Feb. 8, 2017
In Real Estate, Spring is Here!
If you have ever bought or sold a house, peruse the listings, or just surf on Zillow from time to time, you are familiar with the term “spring market” in real estate. If you google it, scores of articles appear, mostly about the predictions for the upcoming season. This article attempts to help clarify – what is the spring market and is it the right time for you to sell your house, or look to buy one? The answer is very individual, and the factors to consider are several. Whatever your preference, the first decision to make is choosing a qualified and experienced realtor to help you navigate all aspects of the marketplace.
Spring Market – What Does That Mean?
Spring market, also known in real estate circles as “selling season” is the period in the year where the bulk of home sales are transacted. Since this period is not marked by the calendar, the term “spring” market is a bit of a misnomer. There are many variables that go into it: the economy, the region, the setting – urban, suburban, rural – and of course the most unpredictable one, the weather. For simplicity’s sake, this article will discuss what is meant by selling season in the Metrowest region, presuming a relatively stable economy, and weather that is not marked by historical highs and lows.
What Defines “Spring Market?”
The spring market is loosely defined as when things heat up – that is, when listings start coming onto Multiple Listing Service, commonly known as “MLS”, and when buyers start to look in earnest for their next home. It’s a symbiosis of sorts – listings need looking buyers, and home searchers can’t look if there is no inventory. It’s a chicken and egg proposition; which needs to come first, or which is more important? The simple answer is that it can go either way. In a seller’s market – more people are looking to buy than people selling their homes. In a buyer’s market, the reverse is true – there are more listings available than there are buyers, putting those looking to purchase in the position of power or leverage. At the end of the day, it takes both sides of the equation, buyers and sellers, to act for a “market” to occur.
When Does It Start?
As mentioned above, weather is the big unknown, and a significant factor in when the market sees increasing activity. If there is a particularly cold winter, or when the Metrowest is “blessed” with a lot of snow and ice – remember 2014/15’s snowmageddon? – the season may start when the weather lets up and is more mild. People simply do not have the desire to trudge through snow mounds and over black ice to look at houses. Sellers are also less than interested in struggling with snow and concerns of buyers safety on their property during poor weather conditions. The mild winter weather of 2016 brought buyers out early, and activity started in late January and early February. Weather aside, the launch of selling season is a delicate dance of sorts – when buyers start looking, overall activity picks up, and listings can start to sprout up in early February. Typically – as though anything in New England can be categorized that way! – in Metrowest Boston, the spring market heats up after February school vacation.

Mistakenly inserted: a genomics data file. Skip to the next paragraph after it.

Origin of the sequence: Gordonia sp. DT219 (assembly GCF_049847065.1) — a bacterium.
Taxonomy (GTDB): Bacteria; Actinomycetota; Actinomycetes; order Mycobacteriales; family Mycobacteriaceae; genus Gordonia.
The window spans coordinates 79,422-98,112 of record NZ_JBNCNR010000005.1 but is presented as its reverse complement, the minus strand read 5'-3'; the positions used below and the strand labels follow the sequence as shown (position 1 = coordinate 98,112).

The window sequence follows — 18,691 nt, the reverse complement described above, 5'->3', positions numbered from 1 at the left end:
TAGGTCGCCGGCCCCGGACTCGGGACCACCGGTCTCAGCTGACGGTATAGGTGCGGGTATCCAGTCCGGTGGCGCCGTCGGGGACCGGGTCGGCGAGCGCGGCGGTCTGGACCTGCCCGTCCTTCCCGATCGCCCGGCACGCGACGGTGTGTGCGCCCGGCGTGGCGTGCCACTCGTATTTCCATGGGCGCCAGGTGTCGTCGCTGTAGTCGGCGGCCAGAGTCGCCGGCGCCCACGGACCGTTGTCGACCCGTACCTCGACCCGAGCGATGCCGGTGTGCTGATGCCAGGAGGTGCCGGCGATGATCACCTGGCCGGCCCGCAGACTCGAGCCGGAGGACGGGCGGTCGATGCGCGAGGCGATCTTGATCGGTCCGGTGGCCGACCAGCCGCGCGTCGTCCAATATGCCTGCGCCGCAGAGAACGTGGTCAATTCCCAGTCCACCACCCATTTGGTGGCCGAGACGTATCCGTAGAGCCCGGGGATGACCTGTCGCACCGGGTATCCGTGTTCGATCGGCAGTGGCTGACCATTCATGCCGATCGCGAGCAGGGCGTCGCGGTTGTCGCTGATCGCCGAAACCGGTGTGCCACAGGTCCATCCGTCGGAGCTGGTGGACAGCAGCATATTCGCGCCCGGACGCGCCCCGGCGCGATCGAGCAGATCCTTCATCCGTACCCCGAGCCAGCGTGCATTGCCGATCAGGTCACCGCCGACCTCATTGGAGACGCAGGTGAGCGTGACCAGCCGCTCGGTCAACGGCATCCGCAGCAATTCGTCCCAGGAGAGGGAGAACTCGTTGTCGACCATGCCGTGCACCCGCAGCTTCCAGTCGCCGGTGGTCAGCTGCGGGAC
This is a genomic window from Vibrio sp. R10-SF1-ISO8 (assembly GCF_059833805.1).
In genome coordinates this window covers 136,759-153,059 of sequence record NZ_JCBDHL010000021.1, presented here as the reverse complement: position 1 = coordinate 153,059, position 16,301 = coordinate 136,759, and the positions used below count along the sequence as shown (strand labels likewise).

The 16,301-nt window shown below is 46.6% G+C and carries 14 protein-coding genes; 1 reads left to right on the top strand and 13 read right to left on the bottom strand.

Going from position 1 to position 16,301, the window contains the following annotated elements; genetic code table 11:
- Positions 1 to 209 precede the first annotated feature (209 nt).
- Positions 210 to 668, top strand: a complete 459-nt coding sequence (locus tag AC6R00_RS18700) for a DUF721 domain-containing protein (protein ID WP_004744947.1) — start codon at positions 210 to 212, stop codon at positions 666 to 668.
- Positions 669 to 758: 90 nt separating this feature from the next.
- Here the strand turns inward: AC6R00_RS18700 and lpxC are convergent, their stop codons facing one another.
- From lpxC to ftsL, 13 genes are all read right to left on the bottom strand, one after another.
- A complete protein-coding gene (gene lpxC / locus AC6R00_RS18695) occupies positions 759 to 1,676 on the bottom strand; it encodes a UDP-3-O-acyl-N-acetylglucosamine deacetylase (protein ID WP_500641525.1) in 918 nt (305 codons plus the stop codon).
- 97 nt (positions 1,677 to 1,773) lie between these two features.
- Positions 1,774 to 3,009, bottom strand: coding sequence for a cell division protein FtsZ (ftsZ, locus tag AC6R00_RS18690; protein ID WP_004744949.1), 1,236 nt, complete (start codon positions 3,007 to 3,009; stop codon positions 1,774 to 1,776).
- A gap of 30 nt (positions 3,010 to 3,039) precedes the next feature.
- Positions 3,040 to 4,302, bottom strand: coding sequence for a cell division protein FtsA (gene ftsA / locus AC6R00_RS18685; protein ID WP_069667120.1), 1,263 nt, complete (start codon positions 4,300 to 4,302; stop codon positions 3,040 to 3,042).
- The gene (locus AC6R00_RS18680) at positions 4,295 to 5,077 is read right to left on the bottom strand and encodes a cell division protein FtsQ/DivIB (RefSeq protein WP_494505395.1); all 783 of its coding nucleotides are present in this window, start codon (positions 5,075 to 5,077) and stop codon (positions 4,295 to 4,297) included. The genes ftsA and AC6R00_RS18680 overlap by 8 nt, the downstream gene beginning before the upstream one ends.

When Does It End?
Curiously, the ending of selling season is more consistent across regions than the beginning of spring market. Activity seems to slow down around Mother’s Day, and the unofficial “finish line” is Memorial Day. This phenomenon has its outliers: in 2016, for example, the market continued on a steady hum through July. Of course, sellers sell homes every day, and buyers in turn buy them. Why a bulk of the activity ends in May is a curious trend. One theory is that a significant number of home transactions occur in the months leading up to the summer is directly related to people’s desire to move during that season. This school of thought is related to, well, school. Parents like to plan this way to minimize the interruption of the school year, particularly when the move involves a change in school district for their children. These moves are intentionally timed to have the move occur when the children are not in school and the family will be ensconced in their new home and community when school starts in the fall. Others who prefer a summer move may be based on a preference to not move in inclement weather; moving and blizzards just don’t mix. Another contributing factor is that late spring is a busy time for many people, their attentions are turned to the flurry of things happening: graduations, recitals, weddings, summer plans.
In our next article, we will discuss strategies for buying a home in the spring market, and how to best prepare your home – and yourself! – to sell during this busy time in real estate. Regardless of when you sell your home, or buy a new one, the wisest first step is to find an experienced Realtor to guide you every step of the way.